Has Donald Trump Violated The Constitution’s Emoluments Clause? 3 Court Cases Will Decide
Lawyers representing roughly 200 Democrats last month asked a federal judge to allow them to move forward on a lawsuit that would block President Donald Trump from accepting payments and other benefits from foreign governments doing business with his vast corporate empire while he serves out his remaining time in the presidency.
Nearly a year after it was initially filed, the lawsuits first hearing was held last month in a U.S. District Court in the District of Columbia where, for two hours, lawyers for both sides battled it out over whether or not individual lawmakers had the right to sue the president over alleged emoluments violations without Congresses approval first.
The case was overseen by Judge Emmet Sullivan who, although cautioning observers not to read to deeply into his questioning, though he seemed sympathetic to Democrats arguments.
Early on during the hearing, Sullivan said that the Constitution appears to suggest that those who hold federal office must first get the permission of Congress before accepting any kind of foreign gift or gratuity, that’s “crucial,” Sullivan said addressing lawyers on both sides.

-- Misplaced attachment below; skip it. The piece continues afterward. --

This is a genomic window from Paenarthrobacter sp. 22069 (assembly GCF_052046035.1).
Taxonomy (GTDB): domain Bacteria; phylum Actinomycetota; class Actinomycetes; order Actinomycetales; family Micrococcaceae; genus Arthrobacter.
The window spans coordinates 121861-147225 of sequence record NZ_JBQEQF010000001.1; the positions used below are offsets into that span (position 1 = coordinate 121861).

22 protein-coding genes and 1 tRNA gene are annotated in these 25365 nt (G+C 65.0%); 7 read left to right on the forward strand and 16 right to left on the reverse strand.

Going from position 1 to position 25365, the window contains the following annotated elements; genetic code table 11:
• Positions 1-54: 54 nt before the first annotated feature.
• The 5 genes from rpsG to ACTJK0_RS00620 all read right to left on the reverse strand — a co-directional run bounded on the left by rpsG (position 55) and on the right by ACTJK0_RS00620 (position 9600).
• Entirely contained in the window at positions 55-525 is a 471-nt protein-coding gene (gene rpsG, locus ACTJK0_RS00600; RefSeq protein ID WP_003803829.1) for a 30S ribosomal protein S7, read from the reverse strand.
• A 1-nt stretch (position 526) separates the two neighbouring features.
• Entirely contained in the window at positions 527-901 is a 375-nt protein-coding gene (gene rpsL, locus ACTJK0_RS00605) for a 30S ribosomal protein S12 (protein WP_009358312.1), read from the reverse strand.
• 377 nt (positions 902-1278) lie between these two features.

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Sullivan also referred to a statement by attorney Brianne Gorod, representing the lawmakers, as “troubling” when she told him that it is the president’s obligation to come to Congress first and request permission to receive any gifts or payments and, that without the president’s request Congress is essentially powerless in letting him accept any gifts or payments he may receive.
Brett Schumate representing the Trump Administration and an attorney for the Justice Department, however, refused to concede any ground over the matter arguing that lawmakers that wish to bypass Congress and press their claims in court need official authorization to do so, stating that “those institutional injuries can’t be asserted by individual members of Congress.”
Sullivan acknowledged that arguments presented by the defense appeared to be an overreach.
Lawyers for the Trump Administration, however, appear to be caught between a rock and a hard place as two similar lawsuits are already being bitterly waged against them, and concession in any one of them could mean the loss of all three.
In December, a federal judge in New York threw out a similar suit on the grounds that it raised “a non-justifiable political question.” It is currently in the process of being appealed by the group Citizens for Responsibility and Ethics in Washington (CREW). Another lawsuit brought forward by the state of Maryland alleges businesses may suffer competitive harm from the president’s D.C. hotel.
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